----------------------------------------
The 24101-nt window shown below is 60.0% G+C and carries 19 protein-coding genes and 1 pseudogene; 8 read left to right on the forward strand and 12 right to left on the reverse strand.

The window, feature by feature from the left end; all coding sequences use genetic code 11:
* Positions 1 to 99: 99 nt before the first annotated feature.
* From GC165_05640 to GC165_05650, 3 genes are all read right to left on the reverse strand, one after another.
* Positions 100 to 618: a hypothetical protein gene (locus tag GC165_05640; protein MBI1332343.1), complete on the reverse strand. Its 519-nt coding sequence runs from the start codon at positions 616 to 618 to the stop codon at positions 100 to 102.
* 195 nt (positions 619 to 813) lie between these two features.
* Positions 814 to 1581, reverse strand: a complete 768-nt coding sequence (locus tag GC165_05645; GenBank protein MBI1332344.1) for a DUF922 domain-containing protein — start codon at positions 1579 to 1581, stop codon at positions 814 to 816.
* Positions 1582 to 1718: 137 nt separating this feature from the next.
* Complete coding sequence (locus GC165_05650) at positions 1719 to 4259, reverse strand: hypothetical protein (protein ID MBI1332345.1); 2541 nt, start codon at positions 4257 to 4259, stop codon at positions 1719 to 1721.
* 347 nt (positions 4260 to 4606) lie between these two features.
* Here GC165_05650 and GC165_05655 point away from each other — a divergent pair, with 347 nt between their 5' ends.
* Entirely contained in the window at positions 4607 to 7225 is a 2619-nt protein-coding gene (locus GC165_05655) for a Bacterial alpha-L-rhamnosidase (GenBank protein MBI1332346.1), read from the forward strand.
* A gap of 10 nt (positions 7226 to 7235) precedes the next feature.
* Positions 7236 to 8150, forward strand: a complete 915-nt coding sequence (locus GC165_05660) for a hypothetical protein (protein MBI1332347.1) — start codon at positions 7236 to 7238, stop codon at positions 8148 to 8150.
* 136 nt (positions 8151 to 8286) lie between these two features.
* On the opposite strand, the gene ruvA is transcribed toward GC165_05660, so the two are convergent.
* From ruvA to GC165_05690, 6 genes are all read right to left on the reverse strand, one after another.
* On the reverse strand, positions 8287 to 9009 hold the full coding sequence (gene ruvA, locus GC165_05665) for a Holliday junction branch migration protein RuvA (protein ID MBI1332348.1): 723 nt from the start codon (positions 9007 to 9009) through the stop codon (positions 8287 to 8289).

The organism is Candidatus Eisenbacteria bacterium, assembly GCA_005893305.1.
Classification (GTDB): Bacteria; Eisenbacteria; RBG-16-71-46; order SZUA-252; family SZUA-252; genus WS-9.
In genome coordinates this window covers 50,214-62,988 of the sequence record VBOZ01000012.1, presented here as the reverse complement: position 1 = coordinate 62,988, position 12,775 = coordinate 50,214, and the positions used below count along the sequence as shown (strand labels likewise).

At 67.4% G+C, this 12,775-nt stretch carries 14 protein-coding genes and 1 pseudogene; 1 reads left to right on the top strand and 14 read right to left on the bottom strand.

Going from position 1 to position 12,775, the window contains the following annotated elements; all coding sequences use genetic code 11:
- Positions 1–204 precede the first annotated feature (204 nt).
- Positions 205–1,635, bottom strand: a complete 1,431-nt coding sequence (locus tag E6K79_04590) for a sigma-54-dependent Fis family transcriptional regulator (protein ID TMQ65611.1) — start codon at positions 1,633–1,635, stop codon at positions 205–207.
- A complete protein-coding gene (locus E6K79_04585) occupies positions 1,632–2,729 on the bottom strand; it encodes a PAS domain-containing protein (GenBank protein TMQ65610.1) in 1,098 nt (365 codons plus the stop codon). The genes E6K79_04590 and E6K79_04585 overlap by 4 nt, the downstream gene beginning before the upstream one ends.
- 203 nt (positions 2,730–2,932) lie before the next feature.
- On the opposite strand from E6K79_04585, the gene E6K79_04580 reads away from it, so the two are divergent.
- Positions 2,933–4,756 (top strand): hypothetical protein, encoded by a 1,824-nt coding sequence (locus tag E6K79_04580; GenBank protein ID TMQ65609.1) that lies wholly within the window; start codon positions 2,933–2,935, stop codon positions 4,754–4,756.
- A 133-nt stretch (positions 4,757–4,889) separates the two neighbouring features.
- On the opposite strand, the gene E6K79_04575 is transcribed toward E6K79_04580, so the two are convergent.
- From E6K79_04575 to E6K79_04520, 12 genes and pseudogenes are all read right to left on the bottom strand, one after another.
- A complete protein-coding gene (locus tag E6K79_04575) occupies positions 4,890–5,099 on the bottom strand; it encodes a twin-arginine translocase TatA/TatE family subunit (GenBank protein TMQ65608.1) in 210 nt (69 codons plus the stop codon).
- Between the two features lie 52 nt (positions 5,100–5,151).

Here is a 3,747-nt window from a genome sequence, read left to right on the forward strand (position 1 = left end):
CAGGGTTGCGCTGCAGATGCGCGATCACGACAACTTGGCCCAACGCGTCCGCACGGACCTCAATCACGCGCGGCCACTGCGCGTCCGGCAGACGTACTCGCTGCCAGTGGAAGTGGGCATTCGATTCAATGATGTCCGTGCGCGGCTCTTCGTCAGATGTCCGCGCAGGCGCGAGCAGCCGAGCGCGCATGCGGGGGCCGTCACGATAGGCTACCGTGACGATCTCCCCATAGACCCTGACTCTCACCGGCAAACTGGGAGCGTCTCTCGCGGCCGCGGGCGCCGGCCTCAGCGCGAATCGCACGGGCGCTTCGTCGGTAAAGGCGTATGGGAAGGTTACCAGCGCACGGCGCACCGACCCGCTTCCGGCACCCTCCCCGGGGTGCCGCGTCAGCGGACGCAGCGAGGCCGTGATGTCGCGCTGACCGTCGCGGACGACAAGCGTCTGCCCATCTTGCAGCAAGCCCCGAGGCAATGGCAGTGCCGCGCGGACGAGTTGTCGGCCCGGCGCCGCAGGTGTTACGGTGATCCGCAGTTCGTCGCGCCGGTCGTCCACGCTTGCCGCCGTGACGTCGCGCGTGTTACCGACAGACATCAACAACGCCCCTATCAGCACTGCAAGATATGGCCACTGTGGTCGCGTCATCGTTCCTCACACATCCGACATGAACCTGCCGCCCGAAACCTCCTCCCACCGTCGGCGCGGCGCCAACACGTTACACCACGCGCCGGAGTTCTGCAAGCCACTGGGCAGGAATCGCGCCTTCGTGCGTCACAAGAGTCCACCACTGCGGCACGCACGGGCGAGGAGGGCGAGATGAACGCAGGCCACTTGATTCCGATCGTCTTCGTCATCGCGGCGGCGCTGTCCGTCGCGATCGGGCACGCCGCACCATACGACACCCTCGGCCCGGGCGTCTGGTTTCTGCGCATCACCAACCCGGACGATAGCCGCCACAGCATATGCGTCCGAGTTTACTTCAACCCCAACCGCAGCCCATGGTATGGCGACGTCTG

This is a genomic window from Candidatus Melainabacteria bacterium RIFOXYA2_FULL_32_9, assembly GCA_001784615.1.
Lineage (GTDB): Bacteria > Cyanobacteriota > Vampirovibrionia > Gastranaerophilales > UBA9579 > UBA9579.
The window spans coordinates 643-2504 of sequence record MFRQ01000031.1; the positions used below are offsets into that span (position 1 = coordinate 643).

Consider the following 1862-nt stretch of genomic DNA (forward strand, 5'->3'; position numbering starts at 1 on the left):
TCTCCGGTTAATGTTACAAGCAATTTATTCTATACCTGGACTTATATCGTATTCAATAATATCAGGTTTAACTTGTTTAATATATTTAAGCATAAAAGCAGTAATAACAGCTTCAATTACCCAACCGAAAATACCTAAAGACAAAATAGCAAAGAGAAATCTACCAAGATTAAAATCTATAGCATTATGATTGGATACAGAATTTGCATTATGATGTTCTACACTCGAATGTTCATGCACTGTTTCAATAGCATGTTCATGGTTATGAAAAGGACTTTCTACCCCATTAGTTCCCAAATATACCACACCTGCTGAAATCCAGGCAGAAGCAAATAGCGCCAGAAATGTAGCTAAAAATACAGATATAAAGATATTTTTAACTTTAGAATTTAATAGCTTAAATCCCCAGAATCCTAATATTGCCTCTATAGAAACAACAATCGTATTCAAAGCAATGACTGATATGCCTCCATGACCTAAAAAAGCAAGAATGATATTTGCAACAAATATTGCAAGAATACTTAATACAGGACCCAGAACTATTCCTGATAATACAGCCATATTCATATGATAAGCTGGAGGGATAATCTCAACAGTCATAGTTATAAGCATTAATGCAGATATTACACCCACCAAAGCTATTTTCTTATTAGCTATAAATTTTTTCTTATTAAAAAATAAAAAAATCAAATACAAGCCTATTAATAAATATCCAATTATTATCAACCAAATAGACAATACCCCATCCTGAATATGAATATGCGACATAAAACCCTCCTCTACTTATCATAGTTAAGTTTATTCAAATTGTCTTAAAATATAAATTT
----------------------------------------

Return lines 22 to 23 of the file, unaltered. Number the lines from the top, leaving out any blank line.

At 67.4% G+C, this 12,775-nt stretch carries 14 protein-coding genes and 1 pseudogene; 1 reads left to right on the top strand and 14 read right to left on the bottom strand.

Going from position 1 to position 12,775, the window contains the following annotated elements; all coding sequences use genetic code 11: